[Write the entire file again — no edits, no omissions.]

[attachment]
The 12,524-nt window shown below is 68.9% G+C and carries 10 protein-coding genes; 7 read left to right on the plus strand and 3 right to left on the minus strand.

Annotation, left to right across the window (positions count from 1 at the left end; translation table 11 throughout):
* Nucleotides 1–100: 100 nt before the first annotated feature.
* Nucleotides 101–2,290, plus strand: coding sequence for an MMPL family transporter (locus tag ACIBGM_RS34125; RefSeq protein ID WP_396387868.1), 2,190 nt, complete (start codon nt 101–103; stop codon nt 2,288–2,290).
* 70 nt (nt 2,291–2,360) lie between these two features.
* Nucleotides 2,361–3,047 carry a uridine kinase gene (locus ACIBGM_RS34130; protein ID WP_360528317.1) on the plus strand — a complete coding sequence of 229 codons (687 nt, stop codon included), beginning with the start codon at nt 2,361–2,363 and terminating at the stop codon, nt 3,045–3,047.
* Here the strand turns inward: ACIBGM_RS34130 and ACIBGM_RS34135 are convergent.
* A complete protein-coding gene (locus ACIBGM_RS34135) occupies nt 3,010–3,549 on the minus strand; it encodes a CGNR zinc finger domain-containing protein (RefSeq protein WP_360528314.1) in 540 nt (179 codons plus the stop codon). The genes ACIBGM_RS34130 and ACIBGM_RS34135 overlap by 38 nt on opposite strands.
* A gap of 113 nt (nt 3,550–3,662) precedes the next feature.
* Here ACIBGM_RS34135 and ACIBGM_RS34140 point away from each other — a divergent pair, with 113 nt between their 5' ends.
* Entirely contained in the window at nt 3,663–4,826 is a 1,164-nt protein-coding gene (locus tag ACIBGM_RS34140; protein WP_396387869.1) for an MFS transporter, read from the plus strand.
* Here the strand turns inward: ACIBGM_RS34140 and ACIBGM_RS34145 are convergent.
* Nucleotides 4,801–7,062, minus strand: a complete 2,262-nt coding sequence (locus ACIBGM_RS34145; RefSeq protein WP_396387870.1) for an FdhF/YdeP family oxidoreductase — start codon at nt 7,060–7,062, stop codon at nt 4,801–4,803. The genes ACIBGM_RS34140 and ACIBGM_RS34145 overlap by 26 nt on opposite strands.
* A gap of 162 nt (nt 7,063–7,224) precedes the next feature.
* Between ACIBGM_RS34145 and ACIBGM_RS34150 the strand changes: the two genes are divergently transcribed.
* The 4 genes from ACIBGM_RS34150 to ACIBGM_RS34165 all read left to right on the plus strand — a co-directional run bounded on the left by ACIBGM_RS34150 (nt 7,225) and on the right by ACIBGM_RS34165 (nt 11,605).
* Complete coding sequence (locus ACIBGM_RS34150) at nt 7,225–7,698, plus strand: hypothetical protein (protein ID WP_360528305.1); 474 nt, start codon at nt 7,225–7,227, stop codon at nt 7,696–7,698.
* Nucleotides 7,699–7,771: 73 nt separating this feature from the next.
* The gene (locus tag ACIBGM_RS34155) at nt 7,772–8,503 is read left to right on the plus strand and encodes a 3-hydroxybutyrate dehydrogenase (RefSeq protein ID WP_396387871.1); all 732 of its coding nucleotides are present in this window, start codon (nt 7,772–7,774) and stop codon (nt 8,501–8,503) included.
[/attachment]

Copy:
The 12,524-nt window shown below is 68.9% G+C and carries 10 protein-coding genes; 7 read left to right on the plus strand and 3 right to left on the minus strand.

Annotation, left to right across the window (positions count from 1 at the left end; translation table 11 throughout):
* Nucleotides 1–100: 100 nt before the first annotated feature.
* Nucleotides 101–2,290, plus strand: coding sequence for an MMPL family transporter (locus tag ACIBGM_RS34125; RefSeq protein ID WP_396387868.1), 2,190 nt, complete (start codon nt 101–103; stop codon nt 2,288–2,290).
* 70 nt (nt 2,291–2,360) lie between these two features.
* Nucleotides 2,361–3,047 carry a uridine kinase gene (locus ACIBGM_RS34130; protein ID WP_360528317.1) on the plus strand — a complete coding sequence of 229 codons (687 nt, stop codon included), beginning with the start codon at nt 2,361–2,363 and terminating at the stop codon, nt 3,045–3,047.
* Here the strand turns inward: ACIBGM_RS34130 and ACIBGM_RS34135 are convergent.
* A complete protein-coding gene (locus ACIBGM_RS34135) occupies nt 3,010–3,549 on the minus strand; it encodes a CGNR zinc finger domain-containing protein (RefSeq protein WP_360528314.1) in 540 nt (179 codons plus the stop codon). The genes ACIBGM_RS34130 and ACIBGM_RS34135 overlap by 38 nt on opposite strands.
* A gap of 113 nt (nt 3,550–3,662) precedes the next feature.
* Here ACIBGM_RS34135 and ACIBGM_RS34140 point away from each other — a divergent pair, with 113 nt between their 5' ends.
* Entirely contained in the window at nt 3,663–4,826 is a 1,164-nt protein-coding gene (locus tag ACIBGM_RS34140; protein WP_396387869.1) for an MFS transporter, read from the plus strand.
* Here the strand turns inward: ACIBGM_RS34140 and ACIBGM_RS34145 are convergent.
* Nucleotides 4,801–7,062, minus strand: a complete 2,262-nt coding sequence (locus ACIBGM_RS34145; RefSeq protein WP_396387870.1) for an FdhF/YdeP family oxidoreductase — start codon at nt 7,060–7,062, stop codon at nt 4,801–4,803. The genes ACIBGM_RS34140 and ACIBGM_RS34145 overlap by 26 nt on opposite strands.
* A gap of 162 nt (nt 7,063–7,224) precedes the next feature.
* Between ACIBGM_RS34145 and ACIBGM_RS34150 the strand changes: the two genes are divergently transcribed.
* The 4 genes from ACIBGM_RS34150 to ACIBGM_RS34165 all read left to right on the plus strand — a co-directional run bounded on the left by ACIBGM_RS34150 (nt 7,225) and on the right by ACIBGM_RS34165 (nt 11,605).
* Complete coding sequence (locus ACIBGM_RS34150) at nt 7,225–7,698, plus strand: hypothetical protein (protein ID WP_360528305.1); 474 nt, start codon at nt 7,225–7,227, stop codon at nt 7,696–7,698.
* Nucleotides 7,699–7,771: 73 nt separating this feature from the next.
* The gene (locus tag ACIBGM_RS34155) at nt 7,772–8,503 is read left to right on the plus strand and encodes a 3-hydroxybutyrate dehydrogenase (RefSeq protein ID WP_396387871.1); all 732 of its coding nucleotides are present in this window, start codon (nt 7,772–7,774) and stop codon (nt 8,501–8,503) included.